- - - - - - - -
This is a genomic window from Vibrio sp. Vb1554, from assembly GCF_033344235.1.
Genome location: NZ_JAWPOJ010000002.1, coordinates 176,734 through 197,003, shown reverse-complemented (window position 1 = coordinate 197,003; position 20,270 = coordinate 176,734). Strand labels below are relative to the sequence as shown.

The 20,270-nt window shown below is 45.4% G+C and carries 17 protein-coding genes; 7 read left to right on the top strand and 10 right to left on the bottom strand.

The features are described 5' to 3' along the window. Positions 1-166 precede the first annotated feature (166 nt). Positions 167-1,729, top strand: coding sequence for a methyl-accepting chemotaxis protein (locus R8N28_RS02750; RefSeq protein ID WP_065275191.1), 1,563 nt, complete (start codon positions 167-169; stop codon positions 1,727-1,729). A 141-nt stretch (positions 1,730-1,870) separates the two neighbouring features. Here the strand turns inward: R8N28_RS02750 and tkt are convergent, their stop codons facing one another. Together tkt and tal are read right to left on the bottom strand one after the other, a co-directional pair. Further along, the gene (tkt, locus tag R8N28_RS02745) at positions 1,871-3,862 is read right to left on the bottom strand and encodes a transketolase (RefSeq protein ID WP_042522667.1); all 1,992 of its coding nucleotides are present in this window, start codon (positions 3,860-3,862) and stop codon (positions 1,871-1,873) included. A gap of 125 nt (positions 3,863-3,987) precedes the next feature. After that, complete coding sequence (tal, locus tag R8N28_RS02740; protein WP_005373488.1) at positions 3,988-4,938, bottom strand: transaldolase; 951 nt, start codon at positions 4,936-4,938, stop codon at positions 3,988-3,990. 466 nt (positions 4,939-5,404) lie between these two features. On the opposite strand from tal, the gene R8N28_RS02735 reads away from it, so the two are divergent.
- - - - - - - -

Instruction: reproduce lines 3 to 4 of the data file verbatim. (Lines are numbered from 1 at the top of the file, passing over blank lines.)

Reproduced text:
The 20,270-nt window shown below is 45.4% G+C and carries 17 protein-coding genes; 7 read left to right on the top strand and 10 right to left on the bottom strand.

The features are described 5' to 3' along the window. Positions 1-166 precede the first annotated feature (166 nt). Positions 167-1,729, top strand: coding sequence for a methyl-accepting chemotaxis protein (locus R8N28_RS02750; RefSeq protein ID WP_065275191.1), 1,563 nt, complete (start codon positions 167-169; stop codon positions 1,727-1,729). A 141-nt stretch (positions 1,730-1,870) separates the two neighbouring features. Here the strand turns inward: R8N28_RS02750 and tkt are convergent, their stop codons facing one another. Together tkt and tal are read right to left on the bottom strand one after the other, a co-directional pair. Further along, the gene (tkt, locus tag R8N28_RS02745) at positions 1,871-3,862 is read right to left on the bottom strand and encodes a transketolase (RefSeq protein ID WP_042522667.1); all 1,992 of its coding nucleotides are present in this window, start codon (positions 3,860-3,862) and stop codon (positions 1,871-1,873) included. A gap of 125 nt (positions 3,863-3,987) precedes the next feature. After that, complete coding sequence (tal, locus tag R8N28_RS02740; protein WP_005373488.1) at positions 3,988-4,938, bottom strand: transaldolase; 951 nt, start codon at positions 4,936-4,938, stop codon at positions 3,988-3,990. 466 nt (positions 4,939-5,404) lie between these two features. On the opposite strand from tal, the gene R8N28_RS02735 reads away from it, so the two are divergent.